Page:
Our contributors share their choicest finds in Maine style, design, shops, and craft.
An artist’s family wrestles with the future of his metal jungle.
Peter Beerits, the artist behind the Nervous Nellie’s Jams & Jellies fantasyland, on building a bird.
Amy Teh and Noah DeFilippis, the team behind Portland’s Pinecone+Chickadee clothing and accessories brand, take adorableness up a notch with their playful silkscreened onesies in soft, organic cotton.
Teapots are among pottery’s most challenging forms, which is why only a few of Maine’s many potters include them in their repertoires.
Liza Gardner Walsh uses a little magic to spark children’s imagination and love for the outdoors.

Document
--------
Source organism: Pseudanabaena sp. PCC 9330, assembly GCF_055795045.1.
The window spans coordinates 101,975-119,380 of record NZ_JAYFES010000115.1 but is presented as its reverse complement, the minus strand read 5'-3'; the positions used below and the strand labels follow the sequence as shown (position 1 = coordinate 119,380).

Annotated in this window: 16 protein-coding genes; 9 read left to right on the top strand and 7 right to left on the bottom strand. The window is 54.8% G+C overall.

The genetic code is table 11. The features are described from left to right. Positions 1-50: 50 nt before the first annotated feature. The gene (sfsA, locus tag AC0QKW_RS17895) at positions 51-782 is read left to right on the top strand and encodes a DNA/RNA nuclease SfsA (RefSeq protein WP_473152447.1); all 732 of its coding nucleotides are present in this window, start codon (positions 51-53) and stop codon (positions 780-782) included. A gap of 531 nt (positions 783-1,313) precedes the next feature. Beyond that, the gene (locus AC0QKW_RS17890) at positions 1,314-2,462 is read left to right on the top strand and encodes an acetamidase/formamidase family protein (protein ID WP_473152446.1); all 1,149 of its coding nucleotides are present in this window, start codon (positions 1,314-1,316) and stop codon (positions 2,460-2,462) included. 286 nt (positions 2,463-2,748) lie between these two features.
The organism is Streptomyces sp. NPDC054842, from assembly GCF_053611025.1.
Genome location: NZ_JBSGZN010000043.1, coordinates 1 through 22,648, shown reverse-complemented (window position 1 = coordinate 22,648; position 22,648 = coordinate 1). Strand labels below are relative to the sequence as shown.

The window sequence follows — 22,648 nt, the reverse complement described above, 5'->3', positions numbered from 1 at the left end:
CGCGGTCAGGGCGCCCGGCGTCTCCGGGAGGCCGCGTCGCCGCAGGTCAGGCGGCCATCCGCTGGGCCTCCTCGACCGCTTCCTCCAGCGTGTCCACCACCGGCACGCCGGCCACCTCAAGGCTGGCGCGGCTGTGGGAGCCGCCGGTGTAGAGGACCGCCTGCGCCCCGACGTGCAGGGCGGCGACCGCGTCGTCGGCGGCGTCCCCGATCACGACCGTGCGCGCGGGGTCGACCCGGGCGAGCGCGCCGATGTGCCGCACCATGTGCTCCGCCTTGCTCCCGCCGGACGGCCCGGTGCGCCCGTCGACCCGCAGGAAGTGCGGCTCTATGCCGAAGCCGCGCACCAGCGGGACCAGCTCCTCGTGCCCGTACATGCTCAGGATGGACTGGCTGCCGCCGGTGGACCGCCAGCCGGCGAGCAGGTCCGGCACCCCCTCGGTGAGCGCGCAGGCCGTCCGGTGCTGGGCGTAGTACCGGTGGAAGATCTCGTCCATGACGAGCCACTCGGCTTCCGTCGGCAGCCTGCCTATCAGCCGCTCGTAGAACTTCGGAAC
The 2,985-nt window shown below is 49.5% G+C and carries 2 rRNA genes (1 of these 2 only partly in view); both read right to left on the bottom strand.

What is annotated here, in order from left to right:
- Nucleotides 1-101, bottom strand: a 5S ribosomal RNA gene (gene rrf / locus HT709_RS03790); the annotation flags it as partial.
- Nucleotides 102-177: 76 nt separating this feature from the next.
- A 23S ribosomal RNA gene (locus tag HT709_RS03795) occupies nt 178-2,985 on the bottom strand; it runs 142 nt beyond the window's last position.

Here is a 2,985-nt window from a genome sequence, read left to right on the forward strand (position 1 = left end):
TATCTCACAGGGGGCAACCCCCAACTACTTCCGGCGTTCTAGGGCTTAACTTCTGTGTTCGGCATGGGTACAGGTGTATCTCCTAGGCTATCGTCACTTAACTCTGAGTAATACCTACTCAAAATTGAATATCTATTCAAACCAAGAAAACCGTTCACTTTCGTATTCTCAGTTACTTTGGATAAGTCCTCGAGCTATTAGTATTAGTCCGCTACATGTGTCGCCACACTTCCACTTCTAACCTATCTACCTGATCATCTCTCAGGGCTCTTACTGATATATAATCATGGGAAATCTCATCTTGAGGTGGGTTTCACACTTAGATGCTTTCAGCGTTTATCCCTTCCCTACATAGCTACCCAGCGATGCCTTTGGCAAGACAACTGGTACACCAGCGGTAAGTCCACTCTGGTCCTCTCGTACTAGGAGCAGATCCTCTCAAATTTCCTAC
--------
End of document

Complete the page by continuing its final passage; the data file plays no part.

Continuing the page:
These Maine-made wind bells are not your standard wind chimes. They echo the gong and bell buoys in the areas for which they’re named.
The first time I put on an Anchorpak, it felt different from any bag I’ve ever used. It felt right.
Kittery’s peppy pocket neighborhood has shops as eclectic as its chow.
Peet is one of a handful of Maine designers making hand-painted floorcloths, common home accessories in the 18th and 19th centuries, until linoleum came along, and now enjoying renewed interest thanks to the maker movement and a growing awareness of indoor allergy triggers.
Bigfoot inventor Michael Thom, an architect from Belfast, boasts that Bigfoot has saved 5,001 marriages. Who are we to sling mud at his claim?
Let Augusta have its big-box stores — the shops along Hallowell’s historic Water Street are an expo of the curious, cozy, and hyper-local.